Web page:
The cost of water service in Martin County has doubled in the last three years and the county water district is once again seeking a double-digit rate increase.
Martin County Water District proposed a rate increase on April 1 of 12%. If approved by the Kentucky Public Service Commission, the cost of water will have jumped 70% over three years.
The increase equals $4 on a minimum monthly bill, which is a customer who uses less than 2,000 gallons a month. Currently, the minimum bill is about $43.
The PSC will hold a hearing next month to consider the rate increase. The advocacy group Martin County Concerned Citizens met in Inez Tuesday and will meet again in Pigeon Roost Park Thursday to rally against the rate increase.
The rate increase is needed to help overcome the water district’s many challenges, according to Craig Miller, the division manager with Alliance Water Resources, the company that now manages the county’s water district.
“We know there are a lot of problems, but at the same time, we have to somehow stress to Frankfort that this is out of control to say to the ratepayers ‘all we need is a little more money,’ ” said Nina McCoy, a member of the citizens’ group.
Martin County has one of the highest water rates in the state, although 40% of its residents live in poverty.
“They just can’t keep coming back to the customers again and again and again asking for their money. It’s just not working,” said Mary Cromer, deputy director of the Appalachian Citizens’ Law Center.
Martin County Water District asked for an emergency rate increase on April 1, which would have immediately raised rates, but the proposal was denied. The PSC set a hearing for May 27. The commission will determine the final water rates.
Cromer said customers can submit comments about the affordability of their water bills, Alliance’s service, late fees and customer assistant funds by emailing email@example.com or mailing them to Kentucky Public Service Commission, P.O. Box 615, Frankfort, KY 40602 and referring to Case No. 2021-00154.
The water district is ‘fire fighting’
Martin County’s water has been under scrutiny for years. In 2018, freezing temperatures led to breakdowns that shut off water to thousands of residents for a week or more., and customers have long complained of brown and discolored water coming out of their taps. The district was on the brink of financial collapse, prompting the PSC to order the district to hire an outside management company, Alliance Water Resources, to take over operations in early 2020.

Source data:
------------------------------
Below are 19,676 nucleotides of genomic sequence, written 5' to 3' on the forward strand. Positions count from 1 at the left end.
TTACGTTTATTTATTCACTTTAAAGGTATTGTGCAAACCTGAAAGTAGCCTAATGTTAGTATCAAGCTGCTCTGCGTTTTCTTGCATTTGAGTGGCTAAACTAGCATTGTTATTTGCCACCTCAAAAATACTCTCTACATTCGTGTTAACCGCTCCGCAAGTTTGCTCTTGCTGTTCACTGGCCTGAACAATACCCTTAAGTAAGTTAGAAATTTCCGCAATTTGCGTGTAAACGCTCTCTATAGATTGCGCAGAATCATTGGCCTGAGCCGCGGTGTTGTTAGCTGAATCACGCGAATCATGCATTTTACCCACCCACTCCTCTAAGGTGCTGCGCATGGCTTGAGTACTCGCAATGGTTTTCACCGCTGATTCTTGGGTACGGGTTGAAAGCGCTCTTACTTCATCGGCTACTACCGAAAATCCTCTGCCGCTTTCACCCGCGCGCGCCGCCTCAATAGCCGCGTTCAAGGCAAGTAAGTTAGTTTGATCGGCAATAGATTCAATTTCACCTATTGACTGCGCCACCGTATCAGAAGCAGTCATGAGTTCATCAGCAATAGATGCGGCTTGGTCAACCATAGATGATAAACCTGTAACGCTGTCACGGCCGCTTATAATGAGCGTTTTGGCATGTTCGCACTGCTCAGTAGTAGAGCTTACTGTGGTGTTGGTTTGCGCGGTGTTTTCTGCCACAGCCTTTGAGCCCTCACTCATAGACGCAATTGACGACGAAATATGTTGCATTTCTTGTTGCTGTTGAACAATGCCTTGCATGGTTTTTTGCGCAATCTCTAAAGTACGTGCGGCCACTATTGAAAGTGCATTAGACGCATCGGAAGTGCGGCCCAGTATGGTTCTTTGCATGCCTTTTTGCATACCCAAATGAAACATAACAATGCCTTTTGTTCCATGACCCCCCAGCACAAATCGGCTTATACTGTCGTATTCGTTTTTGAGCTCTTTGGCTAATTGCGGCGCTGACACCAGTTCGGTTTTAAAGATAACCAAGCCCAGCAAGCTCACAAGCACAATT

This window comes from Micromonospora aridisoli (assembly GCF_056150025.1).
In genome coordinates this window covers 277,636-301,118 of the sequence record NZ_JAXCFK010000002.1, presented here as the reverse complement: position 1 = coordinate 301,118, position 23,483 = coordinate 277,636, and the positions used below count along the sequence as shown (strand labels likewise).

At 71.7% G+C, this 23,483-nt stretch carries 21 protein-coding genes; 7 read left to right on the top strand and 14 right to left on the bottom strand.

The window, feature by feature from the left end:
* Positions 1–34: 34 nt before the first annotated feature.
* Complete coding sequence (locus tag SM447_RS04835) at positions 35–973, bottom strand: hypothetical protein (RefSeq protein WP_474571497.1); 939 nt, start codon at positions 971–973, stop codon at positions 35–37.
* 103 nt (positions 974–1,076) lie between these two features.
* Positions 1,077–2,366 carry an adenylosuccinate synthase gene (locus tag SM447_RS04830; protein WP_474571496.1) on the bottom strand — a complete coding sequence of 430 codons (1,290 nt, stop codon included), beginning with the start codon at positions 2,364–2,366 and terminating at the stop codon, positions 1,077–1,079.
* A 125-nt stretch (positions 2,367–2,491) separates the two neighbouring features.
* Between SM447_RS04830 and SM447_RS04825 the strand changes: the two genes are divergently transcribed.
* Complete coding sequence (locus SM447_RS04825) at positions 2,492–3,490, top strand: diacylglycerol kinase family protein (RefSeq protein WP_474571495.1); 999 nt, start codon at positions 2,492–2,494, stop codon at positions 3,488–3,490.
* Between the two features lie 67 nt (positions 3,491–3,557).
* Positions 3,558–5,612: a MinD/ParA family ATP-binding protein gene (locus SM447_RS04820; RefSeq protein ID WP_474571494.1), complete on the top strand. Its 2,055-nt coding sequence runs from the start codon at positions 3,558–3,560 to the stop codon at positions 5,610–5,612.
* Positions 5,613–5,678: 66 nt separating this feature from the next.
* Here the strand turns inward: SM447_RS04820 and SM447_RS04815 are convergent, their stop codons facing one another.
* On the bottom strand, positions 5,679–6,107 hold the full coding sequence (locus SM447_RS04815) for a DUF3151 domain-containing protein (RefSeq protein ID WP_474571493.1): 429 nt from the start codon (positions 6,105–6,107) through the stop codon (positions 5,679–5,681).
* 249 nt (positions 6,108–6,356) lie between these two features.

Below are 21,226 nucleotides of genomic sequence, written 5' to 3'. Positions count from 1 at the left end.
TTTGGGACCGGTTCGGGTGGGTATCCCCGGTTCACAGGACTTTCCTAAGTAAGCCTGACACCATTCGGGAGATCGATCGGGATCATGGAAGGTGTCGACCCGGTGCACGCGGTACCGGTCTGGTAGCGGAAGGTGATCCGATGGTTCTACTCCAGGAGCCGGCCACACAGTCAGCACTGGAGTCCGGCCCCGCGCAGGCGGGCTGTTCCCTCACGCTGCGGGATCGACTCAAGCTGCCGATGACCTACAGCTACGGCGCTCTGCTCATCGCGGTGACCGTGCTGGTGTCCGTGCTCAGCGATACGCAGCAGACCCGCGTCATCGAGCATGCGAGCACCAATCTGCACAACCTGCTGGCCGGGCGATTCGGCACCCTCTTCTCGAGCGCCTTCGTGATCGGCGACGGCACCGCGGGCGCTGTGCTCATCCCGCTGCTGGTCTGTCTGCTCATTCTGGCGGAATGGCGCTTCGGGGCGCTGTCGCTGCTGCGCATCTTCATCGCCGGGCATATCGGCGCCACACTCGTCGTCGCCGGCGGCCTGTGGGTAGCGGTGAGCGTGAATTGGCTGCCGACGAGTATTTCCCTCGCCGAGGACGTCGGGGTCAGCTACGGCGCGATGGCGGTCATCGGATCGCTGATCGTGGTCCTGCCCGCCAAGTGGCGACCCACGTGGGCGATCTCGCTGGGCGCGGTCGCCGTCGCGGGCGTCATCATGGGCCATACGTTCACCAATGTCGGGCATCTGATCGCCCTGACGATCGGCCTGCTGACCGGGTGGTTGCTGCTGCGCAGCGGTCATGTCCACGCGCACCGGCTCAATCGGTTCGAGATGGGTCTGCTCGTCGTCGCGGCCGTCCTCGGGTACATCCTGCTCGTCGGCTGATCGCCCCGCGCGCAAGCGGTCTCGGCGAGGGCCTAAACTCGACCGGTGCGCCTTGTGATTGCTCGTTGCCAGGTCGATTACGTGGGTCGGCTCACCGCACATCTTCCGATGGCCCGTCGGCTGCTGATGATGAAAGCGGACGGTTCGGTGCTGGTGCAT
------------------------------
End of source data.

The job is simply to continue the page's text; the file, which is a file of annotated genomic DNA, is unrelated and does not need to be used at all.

The water system loses about 70% of the water it cleans. The American Water Works Association, an industry group, says the standard water loss rate is 15%.
Miller attributes the high loss rate to line breaks in the system, failing water meters and some water theft. He said the water district pumps an average of 50 million to 55 million gallons of water in a month, but only sells about 13 million gallons a month.
The water district is currently $1.2 million in debt.
Miller said the district has been “fire fighting,” but his goal is to be more forward-thinking with capital improvement plans.
In the last three years, the water district has received $8.5 million in grant money but much more is needed, Cromer said.
Some of the projects had hiccups. A $2 million federal grant awarded in 2018 for tanks and pumps to serve a federal prison in the county is stalled while the district looks for a tank site. Plans to improve a raw water intake and the water treatment plant, along with water line improvement projects in Warfield and Collins Creek, were delayed due to overbids. The water district was awarded about $5.3 million for those projects. Water line improvements in the Lovely community are ongoing, which are funded by a $1.2 million federal grant.
Martin County is expected to get $2.1 million in grant money later this year and may be eligible for more through the the Kentucky Infrastructure Authority and an infrastructure bill now being negotiated in Congress.
Customers still wary of drinking the water
Meanwhile, residents remain hesitant to drink the water. The Community-Engaged Drinking Water Health Pilot Study in 2020 found 88% of customers don’t drink the water, though the water system was in compliance with overall Environmental Protection Agency regulations.
“If customers think their money is not being handled properly, that adds to their angst in paying their bills,” Miller said. “And of course if customers think the quality of their water isn’t good, that also adds to their frustrations. It’s understandable.”
Miller and Martin County Water Board Chairman Jimmy Kerr agreed the water district has a perception problem.
Kerr recalled last year during the district tournament for high school basketball, the other schools were chanting “We have water” to the Martin County team.
Kerr said this is the best the water district has been managed in 30 years, but acknowledged that distrust is ingrained.
Consistently providing quality service is the way to build back the community’s trust in the water system, he said. But the water system is plagued with bad infrastructure, which causes numerous breaks and water outages for customers.
Things are looking up since Alliance took over the water district more than a year ago, Kerr said.
Miller said water quality in the county is good and that he uses the water for drinking, cooking and bathing. He said the quality could always improve.
McCoy said the water system has come a long way, but urged the district to believe customers when they complain that their water has a bad odor or is discolored.
“It was a measure of how far we’ve come in a year because we would’ve been out of water for two or three weeks prior to them getting here,” Kerr said. “That’s the honest truth.”